Justice Minister David Lametti is asking the court to give the government one more month — until March 26 — to pass Bill C-7.
The bill is intended to bring the law into compliance with a 2019 Quebec Superior Court ruling that struck down a provision allowing assisted dying only for people nearing the natural ends of their lives.
The bid for yet another extension reflects doubt that the government can get the bill passed by the current deadline next Friday.
On Tuesday, the House of Commons is scheduled to begin debating whether to accept or reject major amendments passed by the Senate.
That debate could drag on for days and whatever the Commons ultimately decides on the amendments, the bill must still go back to the upper house, where senators will have to decide whether to defer to the elected chamber or dig in their heels.
Theoretically, the bill could bounce back and forth between the two parliamentary chambers indefinitely.
The Senate was to resume sitting on Tuesday but that has now been delayed until next Friday, in seeming recognition that C-7 is unlikely to be back in senators’ laps before then.
Sen. Marc Gold, the government’s representative in the Senate, said the Senate can be recalled earlier if need be. In a statement, Gold said he remains “fully committed to the legislation receiving royal assent expeditiously and in time to meet the court deadline of Feb. 26.”
In a joint statement, Lametti and Health Minister Patty Hajdu said they too continue to hope that the bill can receive royal assent by Feb. 26. But they said the government is seeking the one-month extension “as a prudent step” in case Parliament can’t meet the deadline.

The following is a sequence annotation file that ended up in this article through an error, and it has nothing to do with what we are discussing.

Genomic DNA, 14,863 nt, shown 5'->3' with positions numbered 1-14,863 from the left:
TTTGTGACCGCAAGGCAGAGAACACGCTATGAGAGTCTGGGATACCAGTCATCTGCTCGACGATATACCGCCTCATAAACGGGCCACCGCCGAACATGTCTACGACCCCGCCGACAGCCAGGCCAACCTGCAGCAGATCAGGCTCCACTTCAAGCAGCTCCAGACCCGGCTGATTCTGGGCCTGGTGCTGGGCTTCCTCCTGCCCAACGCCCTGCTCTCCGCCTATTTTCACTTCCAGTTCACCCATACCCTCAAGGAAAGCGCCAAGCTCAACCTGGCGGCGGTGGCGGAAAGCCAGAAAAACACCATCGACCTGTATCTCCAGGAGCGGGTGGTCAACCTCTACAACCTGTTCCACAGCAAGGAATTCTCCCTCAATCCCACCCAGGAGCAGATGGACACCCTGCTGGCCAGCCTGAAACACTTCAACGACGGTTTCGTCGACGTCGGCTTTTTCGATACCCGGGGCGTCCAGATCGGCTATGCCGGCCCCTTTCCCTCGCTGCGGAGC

“Amending Canada’s MAID (medical assistance in dying) law has been a lengthy and complex process. After months of review in both the House of Commons and the Senate, we are now at a critical stage,” the ministers said.
The bill would expand access to assisted dying to intolerably suffering individuals who are not approaching the natural ends of their lives.
The Senate has passed the bill with five amendments, two of which would expand access well beyond what the government proposed.
One would allow people who fear losing mental capacity to make advance requests for assisted dying. The other would impose an 18-month time limit on the bill’s proposed ban on assisted dying for people suffering solely from mental illnesses.
The Conservatives, who were largely opposed to the original bill and dragged out debate on it, have called for extended sitting hours for the Commons, even into the weekend, to allow for thorough debate on the Senate amendments.
“Canada’s Conservatives believe any bill that is life-or-death like MAID requires a significant amount of scrutiny,” the party’s justice critic, Rob Moore, said in a statement.
“The constant scrambling from the Liberals to try and ram this bill through should be alarming to all Canadians.”
As the Liberals hold only a minority of seats in the Commons, the government would need the support of at least one opposition party to cut debate short.
It will also need at least one party to support its decision to accept, reject or modify each of the amendments.